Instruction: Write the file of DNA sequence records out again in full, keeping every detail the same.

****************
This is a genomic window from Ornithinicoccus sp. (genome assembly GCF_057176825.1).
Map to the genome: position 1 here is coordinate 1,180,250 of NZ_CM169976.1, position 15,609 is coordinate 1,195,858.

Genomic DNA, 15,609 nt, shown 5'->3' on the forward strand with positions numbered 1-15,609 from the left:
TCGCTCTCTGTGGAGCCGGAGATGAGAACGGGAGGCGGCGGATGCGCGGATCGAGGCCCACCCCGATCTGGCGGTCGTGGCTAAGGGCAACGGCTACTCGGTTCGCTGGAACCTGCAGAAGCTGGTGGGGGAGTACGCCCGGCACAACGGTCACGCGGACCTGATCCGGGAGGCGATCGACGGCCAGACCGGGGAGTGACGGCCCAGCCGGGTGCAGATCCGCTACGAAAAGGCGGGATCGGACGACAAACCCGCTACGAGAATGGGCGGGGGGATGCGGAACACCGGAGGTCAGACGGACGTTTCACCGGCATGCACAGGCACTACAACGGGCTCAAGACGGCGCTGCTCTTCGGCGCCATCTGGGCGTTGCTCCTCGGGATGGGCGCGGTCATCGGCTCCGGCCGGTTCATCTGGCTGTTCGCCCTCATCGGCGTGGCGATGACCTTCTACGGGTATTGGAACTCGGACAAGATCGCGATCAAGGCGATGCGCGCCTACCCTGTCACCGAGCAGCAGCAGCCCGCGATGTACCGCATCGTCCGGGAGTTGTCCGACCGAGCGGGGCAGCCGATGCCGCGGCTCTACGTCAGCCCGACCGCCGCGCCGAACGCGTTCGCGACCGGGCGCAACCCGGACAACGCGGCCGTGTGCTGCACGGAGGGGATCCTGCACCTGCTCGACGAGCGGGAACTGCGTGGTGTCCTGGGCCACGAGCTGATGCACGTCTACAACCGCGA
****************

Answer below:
This is a genomic window from Ornithinicoccus sp. (genome assembly GCF_057176825.1).
Map to the genome: position 1 here is coordinate 1,180,250 of NZ_CM169976.1, position 15,609 is coordinate 1,195,858.

Genomic DNA, 15,609 nt, shown 5'->3' on the forward strand with positions numbered 1-15,609 from the left:
TCGCTCTCTGTGGAGCCGGAGATGAGAACGGGAGGCGGCGGATGCGCGGATCGAGGCCCACCCCGATCTGGCGGTCGTGGCTAAGGGCAACGGCTACTCGGTTCGCTGGAACCTGCAGAAGCTGGTGGGGGAGTACGCCCGGCACAACGGTCACGCGGACCTGATCCGGGAGGCGATCGACGGCCAGACCGGGGAGTGACGGCCCAGCCGGGTGCAGATCCGCTACGAAAAGGCGGGATCGGACGACAAACCCGCTACGAGAATGGGCGGGGGGATGCGGAACACCGGAGGTCAGACGGACGTTTCACCGGCATGCACAGGCACTACAACGGGCTCAAGACGGCGCTGCTCTTCGGCGCCATCTGGGCGTTGCTCCTCGGGATGGGCGCGGTCATCGGCTCCGGCCGGTTCATCTGGCTGTTCGCCCTCATCGGCGTGGCGATGACCTTCTACGGGTATTGGAACTCGGACAAGATCGCGATCAAGGCGATGCGCGCCTACCCTGTCACCGAGCAGCAGCAGCCCGCGATGTACCGCATCGTCCGGGAGTTGTCCGACCGAGCGGGGCAGCCGATGCCGCGGCTCTACGTCAGCCCGACCGCCGCGCCGAACGCGTTCGCGACCGGGCGCAACCCGGACAACGCGGCCGTGTGCTGCACGGAGGGGATCCTGCACCTGCTCGACGAGCGGGAACTGCGTGGTGTCCTGGGCCACGAGCTGATGCACGTCTACAACCGCGA